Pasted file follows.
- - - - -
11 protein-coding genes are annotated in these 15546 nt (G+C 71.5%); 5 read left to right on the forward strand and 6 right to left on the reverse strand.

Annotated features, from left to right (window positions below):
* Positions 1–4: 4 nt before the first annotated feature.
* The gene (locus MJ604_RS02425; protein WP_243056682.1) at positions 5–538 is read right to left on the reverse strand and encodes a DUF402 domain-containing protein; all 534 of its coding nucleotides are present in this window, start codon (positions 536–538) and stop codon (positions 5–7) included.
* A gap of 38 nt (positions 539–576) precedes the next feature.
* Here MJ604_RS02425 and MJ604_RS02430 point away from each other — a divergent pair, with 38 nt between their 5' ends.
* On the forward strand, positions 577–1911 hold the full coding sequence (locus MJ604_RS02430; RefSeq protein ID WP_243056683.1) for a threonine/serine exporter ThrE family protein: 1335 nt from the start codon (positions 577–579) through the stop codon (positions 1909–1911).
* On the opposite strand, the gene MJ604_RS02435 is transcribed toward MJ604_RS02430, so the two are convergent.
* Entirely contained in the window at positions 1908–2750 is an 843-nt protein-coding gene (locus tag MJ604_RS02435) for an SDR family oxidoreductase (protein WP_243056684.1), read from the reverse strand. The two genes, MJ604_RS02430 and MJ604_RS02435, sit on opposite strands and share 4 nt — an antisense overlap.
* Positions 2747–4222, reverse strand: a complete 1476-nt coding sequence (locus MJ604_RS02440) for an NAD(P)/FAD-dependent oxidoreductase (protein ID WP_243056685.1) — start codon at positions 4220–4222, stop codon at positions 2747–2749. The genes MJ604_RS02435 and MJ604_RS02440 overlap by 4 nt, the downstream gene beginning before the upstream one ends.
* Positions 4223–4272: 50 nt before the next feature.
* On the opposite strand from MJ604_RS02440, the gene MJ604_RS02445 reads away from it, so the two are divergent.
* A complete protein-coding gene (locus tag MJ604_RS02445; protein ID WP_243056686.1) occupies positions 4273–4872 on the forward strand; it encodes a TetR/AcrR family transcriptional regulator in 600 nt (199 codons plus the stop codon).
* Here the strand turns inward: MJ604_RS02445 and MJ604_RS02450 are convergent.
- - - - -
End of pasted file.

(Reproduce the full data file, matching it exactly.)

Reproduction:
11 protein-coding genes are annotated in these 15546 nt (G+C 71.5%); 5 read left to right on the forward strand and 6 right to left on the reverse strand.

Annotated features, from left to right (window positions below):
* Positions 1–4: 4 nt before the first annotated feature.
* The gene (locus MJ604_RS02425; protein WP_243056682.1) at positions 5–538 is read right to left on the reverse strand and encodes a DUF402 domain-containing protein; all 534 of its coding nucleotides are present in this window, start codon (positions 536–538) and stop codon (positions 5–7) included.
* A gap of 38 nt (positions 539–576) precedes the next feature.
* Here MJ604_RS02425 and MJ604_RS02430 point away from each other — a divergent pair, with 38 nt between their 5' ends.
* On the forward strand, positions 577–1911 hold the full coding sequence (locus MJ604_RS02430; RefSeq protein ID WP_243056683.1) for a threonine/serine exporter ThrE family protein: 1335 nt from the start codon (positions 577–579) through the stop codon (positions 1909–1911).
* On the opposite strand, the gene MJ604_RS02435 is transcribed toward MJ604_RS02430, so the two are convergent.
* Entirely contained in the window at positions 1908–2750 is an 843-nt protein-coding gene (locus tag MJ604_RS02435) for an SDR family oxidoreductase (protein WP_243056684.1), read from the reverse strand. The two genes, MJ604_RS02430 and MJ604_RS02435, sit on opposite strands and share 4 nt — an antisense overlap.
* Positions 2747–4222, reverse strand: a complete 1476-nt coding sequence (locus MJ604_RS02440) for an NAD(P)/FAD-dependent oxidoreductase (protein ID WP_243056685.1) — start codon at positions 4220–4222, stop codon at positions 2747–2749. The genes MJ604_RS02435 and MJ604_RS02440 overlap by 4 nt, the downstream gene beginning before the upstream one ends.
* Positions 4223–4272: 50 nt before the next feature.
* On the opposite strand from MJ604_RS02440, the gene MJ604_RS02445 reads away from it, so the two are divergent.
* A complete protein-coding gene (locus tag MJ604_RS02445; protein ID WP_243056686.1) occupies positions 4273–4872 on the forward strand; it encodes a TetR/AcrR family transcriptional regulator in 600 nt (199 codons plus the stop codon).
* Here the strand turns inward: MJ604_RS02445 and MJ604_RS02450 are convergent.